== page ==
Pullbox Reviews Darkest Route #1- A layered & emotionally driven supernatural tale

Darkest Rout is about a grief-stricken late-teenage boy from a rundown city who happens across a powerful ancient relic and reluctantly teams up with a self-seeking fallen angel and an audacious occultist to unravel a mysterious threat of demons in the region.

The struggle between forces of good & evil. You bet. Shiftless young lay about with a heart of gold. Check. Random discovery of a mystical relic. Yup, got it. Snarky crusader with an attitude fighting the good fight. Sure thing. All of that is here, but that’s not all that Darkest Route is.

By his own admission, Antwone Barnes uses personal loss to fuel this supernatural tale of the shadowy world behind our own. It was that heartfelt little rope-a-dope, not any supernatural action, that pulled me into his story. Darkest Route’s main character is Nate, a talented young artist who lost his footing in the world when his older brother passed away. His friends are trying to throw him a lifeline, but Nate’s not ready to catch it. That’s a feeling that many readers can understand, and Barnes harnesses it to beautiful effect here.

That still isn’t all that Darkest Route is. Along with Nate’s personal road… his route if you will… Barnes brings in Artewin, a fallen angel sentenced literally & metaphorically to life on Earth. He’s the world-weary cynic to play alongside Nate’s existential crisis. Barnes uses the meeting of the two to minimize a boring “info-dump”. Instead he lets events play out in the action as we learn about the “Knights of the Relic” along with Nate.

Still, it’s an origin issue that has to do a lot of world-building. The action is limited to just a couple scenes spread over the 70 or so pages, but what we get is pretty awesome. Artist Kip Henderson has a style that’s well suited to this stark and twisty tale. The main color palette stays pretty muted, so the rare bright flashes stand out (more on that in a bit). The impression I got is that Henderson is showing the world as it’s seen by the average work-a-day person… mostly dull. Those rare flashes highlight those moments we’ve all had, where we suddenly “see” something that was there the whole time.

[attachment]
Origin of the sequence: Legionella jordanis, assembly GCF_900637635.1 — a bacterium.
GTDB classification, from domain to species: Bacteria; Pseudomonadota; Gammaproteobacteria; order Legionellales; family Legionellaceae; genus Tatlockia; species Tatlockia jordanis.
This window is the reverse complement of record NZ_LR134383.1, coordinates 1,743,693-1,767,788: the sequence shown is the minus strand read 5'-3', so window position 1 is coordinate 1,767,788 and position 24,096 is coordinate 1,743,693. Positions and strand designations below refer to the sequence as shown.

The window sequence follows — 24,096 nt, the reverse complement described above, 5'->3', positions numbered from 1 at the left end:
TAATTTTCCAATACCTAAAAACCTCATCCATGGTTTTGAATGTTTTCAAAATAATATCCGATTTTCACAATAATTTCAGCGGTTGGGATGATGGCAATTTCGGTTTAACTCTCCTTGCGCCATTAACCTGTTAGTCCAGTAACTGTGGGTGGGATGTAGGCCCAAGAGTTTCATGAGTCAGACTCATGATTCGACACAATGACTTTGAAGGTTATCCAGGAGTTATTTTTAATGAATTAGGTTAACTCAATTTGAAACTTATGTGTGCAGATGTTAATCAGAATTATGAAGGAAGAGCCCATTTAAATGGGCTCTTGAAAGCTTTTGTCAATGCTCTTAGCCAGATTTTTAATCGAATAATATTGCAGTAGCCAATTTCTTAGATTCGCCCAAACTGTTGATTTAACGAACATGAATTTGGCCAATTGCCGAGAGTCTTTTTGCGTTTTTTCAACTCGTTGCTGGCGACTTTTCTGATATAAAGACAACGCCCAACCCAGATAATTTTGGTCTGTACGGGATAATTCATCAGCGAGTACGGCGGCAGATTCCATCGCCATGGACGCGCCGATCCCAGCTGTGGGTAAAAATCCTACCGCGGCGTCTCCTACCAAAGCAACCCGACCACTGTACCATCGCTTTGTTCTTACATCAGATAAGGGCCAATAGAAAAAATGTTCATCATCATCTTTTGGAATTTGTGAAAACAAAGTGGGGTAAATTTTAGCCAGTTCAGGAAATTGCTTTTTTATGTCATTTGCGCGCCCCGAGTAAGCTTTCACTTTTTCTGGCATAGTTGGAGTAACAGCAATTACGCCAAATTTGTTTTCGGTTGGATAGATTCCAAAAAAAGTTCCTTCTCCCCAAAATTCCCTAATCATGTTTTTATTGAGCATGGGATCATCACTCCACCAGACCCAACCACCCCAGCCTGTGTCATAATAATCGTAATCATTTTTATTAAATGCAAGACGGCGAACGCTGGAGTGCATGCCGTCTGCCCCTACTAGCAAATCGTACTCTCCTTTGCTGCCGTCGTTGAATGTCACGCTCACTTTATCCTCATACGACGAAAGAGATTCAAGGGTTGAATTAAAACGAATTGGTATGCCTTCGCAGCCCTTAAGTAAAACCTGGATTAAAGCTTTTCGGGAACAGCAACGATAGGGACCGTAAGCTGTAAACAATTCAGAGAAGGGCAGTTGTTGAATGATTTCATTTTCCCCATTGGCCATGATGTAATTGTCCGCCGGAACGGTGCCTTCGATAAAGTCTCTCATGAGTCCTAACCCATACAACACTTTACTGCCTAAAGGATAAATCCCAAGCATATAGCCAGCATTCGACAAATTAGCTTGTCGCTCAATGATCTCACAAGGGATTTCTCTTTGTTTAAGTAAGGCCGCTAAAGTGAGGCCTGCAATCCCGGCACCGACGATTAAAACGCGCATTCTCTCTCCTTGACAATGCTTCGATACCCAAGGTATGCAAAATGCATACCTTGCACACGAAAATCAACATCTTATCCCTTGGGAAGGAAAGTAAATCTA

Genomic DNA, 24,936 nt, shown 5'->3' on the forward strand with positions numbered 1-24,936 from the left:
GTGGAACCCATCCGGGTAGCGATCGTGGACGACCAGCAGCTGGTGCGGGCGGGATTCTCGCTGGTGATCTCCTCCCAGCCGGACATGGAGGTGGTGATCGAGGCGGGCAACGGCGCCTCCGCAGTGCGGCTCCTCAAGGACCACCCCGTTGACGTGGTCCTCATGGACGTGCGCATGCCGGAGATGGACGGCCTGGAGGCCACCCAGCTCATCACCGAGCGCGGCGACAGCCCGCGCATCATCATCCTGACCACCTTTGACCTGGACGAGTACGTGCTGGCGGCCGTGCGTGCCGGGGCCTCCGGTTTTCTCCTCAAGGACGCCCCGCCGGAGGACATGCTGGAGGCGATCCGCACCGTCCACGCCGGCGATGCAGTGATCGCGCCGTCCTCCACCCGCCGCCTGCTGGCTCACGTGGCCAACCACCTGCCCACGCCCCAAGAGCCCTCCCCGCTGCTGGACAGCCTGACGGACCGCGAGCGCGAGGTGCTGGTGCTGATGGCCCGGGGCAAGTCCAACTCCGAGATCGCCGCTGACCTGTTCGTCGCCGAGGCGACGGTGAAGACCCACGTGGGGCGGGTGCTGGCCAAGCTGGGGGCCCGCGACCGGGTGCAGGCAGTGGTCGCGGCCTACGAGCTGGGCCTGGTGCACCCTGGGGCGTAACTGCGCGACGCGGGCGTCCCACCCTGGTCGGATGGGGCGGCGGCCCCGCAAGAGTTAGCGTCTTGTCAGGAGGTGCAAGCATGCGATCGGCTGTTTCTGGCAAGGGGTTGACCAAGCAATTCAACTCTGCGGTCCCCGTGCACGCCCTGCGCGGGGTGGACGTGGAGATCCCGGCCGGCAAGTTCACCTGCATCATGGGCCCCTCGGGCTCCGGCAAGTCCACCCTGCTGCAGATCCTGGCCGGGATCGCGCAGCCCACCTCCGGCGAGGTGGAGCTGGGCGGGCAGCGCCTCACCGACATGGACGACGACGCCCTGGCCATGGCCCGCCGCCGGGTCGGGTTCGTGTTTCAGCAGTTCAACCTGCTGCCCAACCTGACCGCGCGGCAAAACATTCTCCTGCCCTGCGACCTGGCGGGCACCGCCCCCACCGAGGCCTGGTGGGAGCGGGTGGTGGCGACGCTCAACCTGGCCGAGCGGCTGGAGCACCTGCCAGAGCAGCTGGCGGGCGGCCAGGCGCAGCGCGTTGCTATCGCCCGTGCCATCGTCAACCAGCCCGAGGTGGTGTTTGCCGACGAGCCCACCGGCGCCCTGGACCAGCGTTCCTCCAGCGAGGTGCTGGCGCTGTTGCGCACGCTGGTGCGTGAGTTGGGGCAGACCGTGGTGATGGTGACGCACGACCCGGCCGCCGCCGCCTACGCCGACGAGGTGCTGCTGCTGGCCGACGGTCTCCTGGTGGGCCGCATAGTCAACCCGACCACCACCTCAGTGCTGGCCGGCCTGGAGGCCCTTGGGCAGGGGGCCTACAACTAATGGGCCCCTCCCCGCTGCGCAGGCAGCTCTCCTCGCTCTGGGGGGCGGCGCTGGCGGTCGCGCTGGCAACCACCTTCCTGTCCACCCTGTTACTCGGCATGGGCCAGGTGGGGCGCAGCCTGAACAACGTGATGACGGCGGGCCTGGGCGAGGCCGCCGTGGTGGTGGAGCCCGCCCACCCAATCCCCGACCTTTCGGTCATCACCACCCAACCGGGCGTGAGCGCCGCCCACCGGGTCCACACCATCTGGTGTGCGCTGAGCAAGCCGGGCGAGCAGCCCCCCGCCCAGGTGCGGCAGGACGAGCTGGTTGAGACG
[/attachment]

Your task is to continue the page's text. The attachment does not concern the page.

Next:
Either that was intentional, or I might have stuff I need to work out.

Team Route doesn’t end there. There’s backup art handled by Omar Montoya, which can be found throughout the book, adding to but not working against the established style. That’s a tall order for an artist whose inclination is for their personal touches to stand out. Finally, rounding out the look of Darkest Route as the inker, colorist, & letterer is Bea McCormick. I will always sing the praise of a good letterer (which she is), but looking back at the way color is used in this comic I’m gonna have to say that McCormick’s work pays off. Tone and atmosphere are all-important for a comic like this, and much of that is found, not only in the colors, but also in the way they’re used.

Fans of emotionally layered supernatural stories with strong but flawed characters could do a lot worse than giving Darkest Route a look. As it builds its own mythology around the Knights of the Relic & their battle against the demonic forces that surround us, I can see it taking off in a big way. Perfectly suitable for teen readers, it has room to move and grow with an audience.

Final Score: 11/13

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